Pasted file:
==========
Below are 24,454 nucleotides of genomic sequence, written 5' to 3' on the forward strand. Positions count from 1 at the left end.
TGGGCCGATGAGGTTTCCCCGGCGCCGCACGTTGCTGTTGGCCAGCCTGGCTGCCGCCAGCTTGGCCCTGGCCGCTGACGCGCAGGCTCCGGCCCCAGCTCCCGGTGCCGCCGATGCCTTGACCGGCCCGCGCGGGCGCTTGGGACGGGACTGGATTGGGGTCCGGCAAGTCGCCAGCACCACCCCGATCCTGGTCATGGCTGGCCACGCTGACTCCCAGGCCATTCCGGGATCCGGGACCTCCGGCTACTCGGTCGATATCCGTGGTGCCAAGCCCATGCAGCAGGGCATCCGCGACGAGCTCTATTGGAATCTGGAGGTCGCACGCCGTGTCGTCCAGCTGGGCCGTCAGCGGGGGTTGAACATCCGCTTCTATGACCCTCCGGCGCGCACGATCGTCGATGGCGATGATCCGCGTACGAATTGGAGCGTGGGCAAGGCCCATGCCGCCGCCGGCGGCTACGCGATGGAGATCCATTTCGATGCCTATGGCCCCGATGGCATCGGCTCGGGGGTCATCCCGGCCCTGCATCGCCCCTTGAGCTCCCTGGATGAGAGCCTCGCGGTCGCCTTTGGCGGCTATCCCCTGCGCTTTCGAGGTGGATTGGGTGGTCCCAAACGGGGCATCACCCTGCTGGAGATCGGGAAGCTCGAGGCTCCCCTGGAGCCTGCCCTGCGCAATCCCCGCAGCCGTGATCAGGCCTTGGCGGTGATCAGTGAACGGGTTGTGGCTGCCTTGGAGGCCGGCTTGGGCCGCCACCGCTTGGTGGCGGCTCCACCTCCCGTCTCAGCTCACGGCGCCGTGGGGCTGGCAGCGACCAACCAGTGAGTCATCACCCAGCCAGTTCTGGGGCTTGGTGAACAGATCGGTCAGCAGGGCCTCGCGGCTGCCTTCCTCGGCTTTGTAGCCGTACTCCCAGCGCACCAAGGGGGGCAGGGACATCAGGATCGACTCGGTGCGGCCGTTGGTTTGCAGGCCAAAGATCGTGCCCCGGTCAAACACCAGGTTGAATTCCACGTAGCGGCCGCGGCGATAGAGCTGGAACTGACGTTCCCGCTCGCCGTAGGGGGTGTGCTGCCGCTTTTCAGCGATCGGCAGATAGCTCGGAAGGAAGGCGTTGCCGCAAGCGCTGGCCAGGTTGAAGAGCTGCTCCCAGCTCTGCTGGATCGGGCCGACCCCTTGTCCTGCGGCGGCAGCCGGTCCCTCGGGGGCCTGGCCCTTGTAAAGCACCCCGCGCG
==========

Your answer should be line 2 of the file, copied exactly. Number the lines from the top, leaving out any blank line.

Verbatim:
TGGGCCGATGAGGTTTCCCCGGCGCCGCACGTTGCTGTTGGCCAGCCTGGCTGCCGCCAGCTTGGCCCTGGCCGCTGACGCGCAGGCTCCGGCCCCAGCTCCCGGTGCCGCCGATGCCTTGACCGGCCCGCGCGGGCGCTTGGGACGGGACTGGATTGGGGTCCGGCAAGTCGCCAGCACCACCCCGATCCTGGTCATGGCTGGCCACGCTGACTCCCAGGCCATTCCGGGATCCGGGACCTCCGGCTACTCGGTCGATATCCGTGGTGCCAAGCCCATGCAGCAGGGCATCCGCGACGAGCTCTATTGGAATCTGGAGGTCGCACGCCGTGTCGTCCAGCTGGGCCGTCAGCGGGGGTTGAACATCCGCTTCTATGACCCTCCGGCGCGCACGATCGTCGATGGCGATGATCCGCGTACGAATTGGAGCGTGGGCAAGGCCCATGCCGCCGCCGGCGGCTACGCGATGGAGATCCATTTCGATGCCTATGGCCCCGATGGCATCGGCTCGGGGGTCATCCCGGCCCTGCATCGCCCCTTGAGCTCCCTGGATGAGAGCCTCGCGGTCGCCTTTGGCGGCTATCCCCTGCGCTTTCGAGGTGGATTGGGTGGTCCCAAACGGGGCATCACCCTGCTGGAGATCGGGAAGCTCGAGGCTCCCCTGGAGCCTGCCCTGCGCAATCCCCGCAGCCGTGATCAGGCCTTGGCGGTGATCAGTGAACGGGTTGTGGCTGCCTTGGAGGCCGGCTTGGGCCGCCACCGCTTGGTGGCGGCTCCACCTCCCGTCTCAGCTCACGGCGCCGTGGGGCTGGCAGCGACCAACCAGTGAGTCATCACCCAGCCAGTTCTGGGGCTTGGTGAACAGATCGGTCAGCAGGGCCTCGCGGCTGCCTTCCTCGGCTTTGTAGCCGTACTCCCAGCGCACCAAGGGGGGCAGGGACATCAGGATCGACTCGGTGCGGCCGTTGGTTTGCAGGCCAAAGATCGTGCCCCGGTCAAACACCAGGTTGAATTCCACGTAGCGGCCGCGGCGATAGAGCTGGAACTGACGTTCCCGCTCGCCGTAGGGGGTGTGCTGCCGCTTTTCAGCGATCGGCAGATAGCTCGGAAGGAAGGCGTTGCCGCAAGCGCTGGCCAGGTTGAAGAGCTGCTCCCAGCTCTGCTGGATCGGGCCGACCCCTTGTCCTGCGGCGGCAGCCGGTCCCTCGGGGGCCTGGCCCTTGTAAAGCACCCCGCGCG